The numbers are startling: every year, 1.35 million people lose their lives while driving, cycling, or walking on the road. Another 50 million are seriously injured, and many are left permanently disabled as a result. The road safety crisis is an epidemic comparable to diseases such as Malaria, Tuberculosis or HIV. That's millions of lives shattered, and millions of families torn apart.
Road safety as a development challenge
Beyond the suffering, road safety fatalities and injuries pose a serious challenge to global development. Based on data from select countries, the loss of productivity that derives from road crashes costs our clients an estimated 7 to 22% of their GDP over a 24-year period. In addition to unrealized economic growth, the road safety crisis has profound consequences on the welfare of populations, undermining countries' efforts to create strong communities and build up their human capital. At the household level, the loss of income and medical expenses associated with a crash can spell financial disaster, especially for those who already live on the brink of poverty.
"Tackling the road safety crisis is both a moral imperative and an economic necessity," said Guangzhe Chen, World Bank Senior Director for Transport. "This is a key issue for the World Bank, as developing countries account for 90% of road traffic fatalities, with only half of the world's vehicles. As motorization rates continue to rise across low and middle-income countries, we must reverse the trend and make roads safe for all users."
A strategy to make roads safer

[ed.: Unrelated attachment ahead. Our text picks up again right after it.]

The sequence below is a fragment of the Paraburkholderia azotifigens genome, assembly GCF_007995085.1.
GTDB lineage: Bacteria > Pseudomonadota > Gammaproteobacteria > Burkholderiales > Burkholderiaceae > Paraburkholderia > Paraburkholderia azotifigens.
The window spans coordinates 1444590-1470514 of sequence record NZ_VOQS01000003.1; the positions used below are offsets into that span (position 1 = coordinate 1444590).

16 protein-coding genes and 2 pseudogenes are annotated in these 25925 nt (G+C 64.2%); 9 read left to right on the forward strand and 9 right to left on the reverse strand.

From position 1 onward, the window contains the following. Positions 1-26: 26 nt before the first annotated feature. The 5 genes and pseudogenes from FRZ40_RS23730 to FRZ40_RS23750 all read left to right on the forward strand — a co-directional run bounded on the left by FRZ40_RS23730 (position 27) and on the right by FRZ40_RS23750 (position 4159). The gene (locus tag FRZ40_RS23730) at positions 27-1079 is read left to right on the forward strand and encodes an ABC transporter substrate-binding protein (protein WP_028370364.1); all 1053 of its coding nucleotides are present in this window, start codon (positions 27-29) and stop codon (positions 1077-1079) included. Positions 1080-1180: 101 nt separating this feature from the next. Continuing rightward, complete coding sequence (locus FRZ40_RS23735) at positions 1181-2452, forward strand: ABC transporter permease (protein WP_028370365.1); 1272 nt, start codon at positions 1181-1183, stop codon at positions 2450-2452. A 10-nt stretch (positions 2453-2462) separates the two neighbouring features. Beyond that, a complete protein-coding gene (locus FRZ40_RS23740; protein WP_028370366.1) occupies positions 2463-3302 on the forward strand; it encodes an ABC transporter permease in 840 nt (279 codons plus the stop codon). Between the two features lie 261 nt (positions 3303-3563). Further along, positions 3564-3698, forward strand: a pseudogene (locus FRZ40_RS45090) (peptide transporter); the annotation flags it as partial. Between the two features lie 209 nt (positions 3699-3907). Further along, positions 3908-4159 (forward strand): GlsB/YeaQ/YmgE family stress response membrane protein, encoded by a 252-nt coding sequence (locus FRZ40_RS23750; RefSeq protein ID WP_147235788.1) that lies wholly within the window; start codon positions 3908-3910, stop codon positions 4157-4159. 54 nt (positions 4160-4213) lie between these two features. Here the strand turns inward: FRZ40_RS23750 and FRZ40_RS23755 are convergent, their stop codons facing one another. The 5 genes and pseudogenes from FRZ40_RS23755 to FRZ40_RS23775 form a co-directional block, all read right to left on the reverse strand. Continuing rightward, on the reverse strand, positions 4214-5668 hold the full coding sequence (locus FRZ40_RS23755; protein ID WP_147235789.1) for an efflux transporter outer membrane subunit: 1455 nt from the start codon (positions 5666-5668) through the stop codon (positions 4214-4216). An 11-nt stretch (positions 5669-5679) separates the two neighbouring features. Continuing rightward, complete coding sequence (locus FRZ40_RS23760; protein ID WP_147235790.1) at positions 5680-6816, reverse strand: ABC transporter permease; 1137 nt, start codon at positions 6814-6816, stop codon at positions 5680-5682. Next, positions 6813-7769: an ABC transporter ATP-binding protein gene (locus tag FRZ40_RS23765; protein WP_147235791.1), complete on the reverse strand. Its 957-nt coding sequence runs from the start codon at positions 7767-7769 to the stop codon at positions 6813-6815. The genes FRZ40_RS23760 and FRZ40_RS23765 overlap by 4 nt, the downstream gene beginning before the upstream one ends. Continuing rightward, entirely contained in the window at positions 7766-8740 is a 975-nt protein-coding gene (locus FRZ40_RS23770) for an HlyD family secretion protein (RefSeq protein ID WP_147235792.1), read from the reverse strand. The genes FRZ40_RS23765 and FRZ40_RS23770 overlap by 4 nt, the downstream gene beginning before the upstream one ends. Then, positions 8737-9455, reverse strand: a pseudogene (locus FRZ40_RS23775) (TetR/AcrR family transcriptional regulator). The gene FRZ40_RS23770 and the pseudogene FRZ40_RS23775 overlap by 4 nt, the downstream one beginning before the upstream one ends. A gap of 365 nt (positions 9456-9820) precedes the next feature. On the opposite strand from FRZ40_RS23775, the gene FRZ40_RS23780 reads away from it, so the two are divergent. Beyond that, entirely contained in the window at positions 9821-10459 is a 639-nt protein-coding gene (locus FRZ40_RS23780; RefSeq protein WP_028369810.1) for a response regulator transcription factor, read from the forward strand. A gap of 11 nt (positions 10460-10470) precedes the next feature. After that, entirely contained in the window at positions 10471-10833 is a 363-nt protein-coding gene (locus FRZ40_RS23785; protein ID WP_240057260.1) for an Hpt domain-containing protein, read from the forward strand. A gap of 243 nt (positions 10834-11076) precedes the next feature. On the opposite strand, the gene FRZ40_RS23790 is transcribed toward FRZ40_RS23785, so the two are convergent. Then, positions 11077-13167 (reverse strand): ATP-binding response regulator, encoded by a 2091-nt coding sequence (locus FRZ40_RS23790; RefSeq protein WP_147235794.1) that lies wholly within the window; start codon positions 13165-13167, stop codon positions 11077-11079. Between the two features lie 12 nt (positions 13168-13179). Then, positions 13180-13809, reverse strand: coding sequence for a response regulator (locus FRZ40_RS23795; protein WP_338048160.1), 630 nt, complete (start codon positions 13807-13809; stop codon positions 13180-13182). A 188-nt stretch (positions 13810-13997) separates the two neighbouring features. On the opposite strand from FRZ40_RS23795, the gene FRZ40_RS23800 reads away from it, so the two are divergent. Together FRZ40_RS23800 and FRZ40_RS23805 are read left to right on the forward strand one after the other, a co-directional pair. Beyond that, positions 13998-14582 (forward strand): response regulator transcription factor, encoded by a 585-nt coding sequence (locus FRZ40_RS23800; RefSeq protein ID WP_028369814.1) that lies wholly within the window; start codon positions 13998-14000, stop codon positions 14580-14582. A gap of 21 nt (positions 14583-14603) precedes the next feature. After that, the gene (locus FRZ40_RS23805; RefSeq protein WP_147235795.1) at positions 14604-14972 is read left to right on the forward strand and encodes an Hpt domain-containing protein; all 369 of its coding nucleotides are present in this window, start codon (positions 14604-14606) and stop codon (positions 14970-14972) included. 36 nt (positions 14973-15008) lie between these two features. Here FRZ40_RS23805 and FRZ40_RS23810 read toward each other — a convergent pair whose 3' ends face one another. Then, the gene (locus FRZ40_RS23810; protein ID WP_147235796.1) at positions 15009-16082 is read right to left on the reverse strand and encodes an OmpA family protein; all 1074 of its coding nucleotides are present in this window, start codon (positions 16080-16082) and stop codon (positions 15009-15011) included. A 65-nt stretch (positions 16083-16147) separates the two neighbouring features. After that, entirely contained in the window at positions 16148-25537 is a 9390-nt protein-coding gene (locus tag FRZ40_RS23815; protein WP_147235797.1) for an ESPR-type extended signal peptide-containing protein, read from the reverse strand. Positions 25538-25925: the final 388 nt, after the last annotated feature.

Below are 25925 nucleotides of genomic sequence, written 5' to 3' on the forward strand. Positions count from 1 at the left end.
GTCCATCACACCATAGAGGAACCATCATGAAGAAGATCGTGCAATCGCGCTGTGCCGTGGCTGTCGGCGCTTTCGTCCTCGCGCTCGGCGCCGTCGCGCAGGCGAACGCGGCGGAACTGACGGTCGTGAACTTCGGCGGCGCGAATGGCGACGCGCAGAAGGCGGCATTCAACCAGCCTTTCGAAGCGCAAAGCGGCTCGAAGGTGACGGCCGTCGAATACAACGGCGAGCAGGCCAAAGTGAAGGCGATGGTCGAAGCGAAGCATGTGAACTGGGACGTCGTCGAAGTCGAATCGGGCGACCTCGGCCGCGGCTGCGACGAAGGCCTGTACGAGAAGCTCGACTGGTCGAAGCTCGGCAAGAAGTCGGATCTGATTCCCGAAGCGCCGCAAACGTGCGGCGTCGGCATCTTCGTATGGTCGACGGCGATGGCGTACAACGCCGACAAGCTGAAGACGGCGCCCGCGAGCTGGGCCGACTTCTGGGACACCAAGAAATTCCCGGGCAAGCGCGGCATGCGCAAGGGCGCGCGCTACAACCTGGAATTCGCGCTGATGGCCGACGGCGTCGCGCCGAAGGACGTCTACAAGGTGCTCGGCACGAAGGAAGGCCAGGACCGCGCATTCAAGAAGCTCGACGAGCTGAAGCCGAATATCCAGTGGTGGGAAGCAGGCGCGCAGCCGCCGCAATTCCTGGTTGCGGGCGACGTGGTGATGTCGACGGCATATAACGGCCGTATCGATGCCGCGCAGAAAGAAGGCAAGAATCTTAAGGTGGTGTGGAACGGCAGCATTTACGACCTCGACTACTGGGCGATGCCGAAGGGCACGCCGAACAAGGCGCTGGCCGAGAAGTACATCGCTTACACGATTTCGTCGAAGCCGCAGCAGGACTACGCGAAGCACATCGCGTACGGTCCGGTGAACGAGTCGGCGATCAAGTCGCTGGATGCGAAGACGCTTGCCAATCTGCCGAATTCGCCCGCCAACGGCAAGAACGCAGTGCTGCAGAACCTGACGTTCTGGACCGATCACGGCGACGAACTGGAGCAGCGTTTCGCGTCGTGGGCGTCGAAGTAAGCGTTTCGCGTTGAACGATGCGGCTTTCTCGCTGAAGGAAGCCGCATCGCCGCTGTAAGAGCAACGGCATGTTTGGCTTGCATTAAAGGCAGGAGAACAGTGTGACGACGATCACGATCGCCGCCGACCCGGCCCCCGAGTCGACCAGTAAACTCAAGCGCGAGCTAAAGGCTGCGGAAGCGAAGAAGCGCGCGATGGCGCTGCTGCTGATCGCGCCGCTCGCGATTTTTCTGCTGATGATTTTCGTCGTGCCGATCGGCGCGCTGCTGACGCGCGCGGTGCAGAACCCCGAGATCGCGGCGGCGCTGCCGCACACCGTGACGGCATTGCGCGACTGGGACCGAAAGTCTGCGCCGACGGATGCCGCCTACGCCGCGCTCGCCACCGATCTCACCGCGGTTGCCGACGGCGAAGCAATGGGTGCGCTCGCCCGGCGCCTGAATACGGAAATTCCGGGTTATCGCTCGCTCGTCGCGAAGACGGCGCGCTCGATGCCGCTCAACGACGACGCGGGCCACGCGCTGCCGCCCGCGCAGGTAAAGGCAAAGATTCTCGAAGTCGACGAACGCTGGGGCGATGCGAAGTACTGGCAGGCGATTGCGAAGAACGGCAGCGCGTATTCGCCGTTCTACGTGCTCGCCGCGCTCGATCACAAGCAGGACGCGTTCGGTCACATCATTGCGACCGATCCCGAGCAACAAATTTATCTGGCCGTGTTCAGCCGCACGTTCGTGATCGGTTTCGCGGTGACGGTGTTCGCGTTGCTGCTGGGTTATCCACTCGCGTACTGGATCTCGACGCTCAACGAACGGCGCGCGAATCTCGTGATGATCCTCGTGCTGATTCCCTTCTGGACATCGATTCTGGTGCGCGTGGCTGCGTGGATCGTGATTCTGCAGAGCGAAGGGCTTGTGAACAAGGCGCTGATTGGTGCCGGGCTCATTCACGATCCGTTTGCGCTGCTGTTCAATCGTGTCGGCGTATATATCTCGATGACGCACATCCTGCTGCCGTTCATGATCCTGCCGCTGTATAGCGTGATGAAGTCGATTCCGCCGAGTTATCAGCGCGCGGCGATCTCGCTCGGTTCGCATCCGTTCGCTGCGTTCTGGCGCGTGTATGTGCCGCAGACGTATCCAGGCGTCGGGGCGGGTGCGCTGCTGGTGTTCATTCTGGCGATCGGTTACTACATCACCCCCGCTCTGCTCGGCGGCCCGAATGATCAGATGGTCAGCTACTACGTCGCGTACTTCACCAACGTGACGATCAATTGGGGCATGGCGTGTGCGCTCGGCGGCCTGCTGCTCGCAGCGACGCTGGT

The Bank has been answering the call, and has taken concrete action to stop road deaths.
The Global Road Safety Facility (GRSF), a global partnership program hosted by the World Bank, provides funding, knowledge, and technical assistance to help developing countries create safer roads. The Facility, with financial support from UK Aid and CITA, cooperates closely with World Bank teams and other development partners on a wide range of areas, from infrastructure design and vehicle safety to traffic law enforcement, post-crash response systems, data collection, and institutional strengthening.
This extensive work program reflects the complexity of this agenda. "Road safety is a puzzle with many different pieces," noted Soames Job, Head of GRSF. "You cannot durably reduce fatalities and injuries if you focus on just one dimension and ignore the others. Our role is to see the full picture, and devise comprehensive solutions that will deliver lasting results."
All GRSF activities are guided by one unifying principle: human error is inevitable, so the only effective way of preventing road deaths is to enhance the safety of transport systems themselves. While many road safety policies tend to emphasize the role of user behavior, GRSF strives to focus its attention on the role of all key stakeholders who are in charge of designing, maintaining, and operating transport systems. "People will always be distracted. They will always take risks," added Job. "Therefore, we as a transport community have a responsibility to reimagine road infrastructure, vehicles, and supporting institutions in a way that minimizes the likelihood of serious road crashes—and to make sure that, when a crash does occur, the consequences be as limited as possible." That means smarter road design, traffic calming measures, higher safety standards for vehicles, empowered road safety agencies, and a myriad of other interventions that can all make the difference between life and death.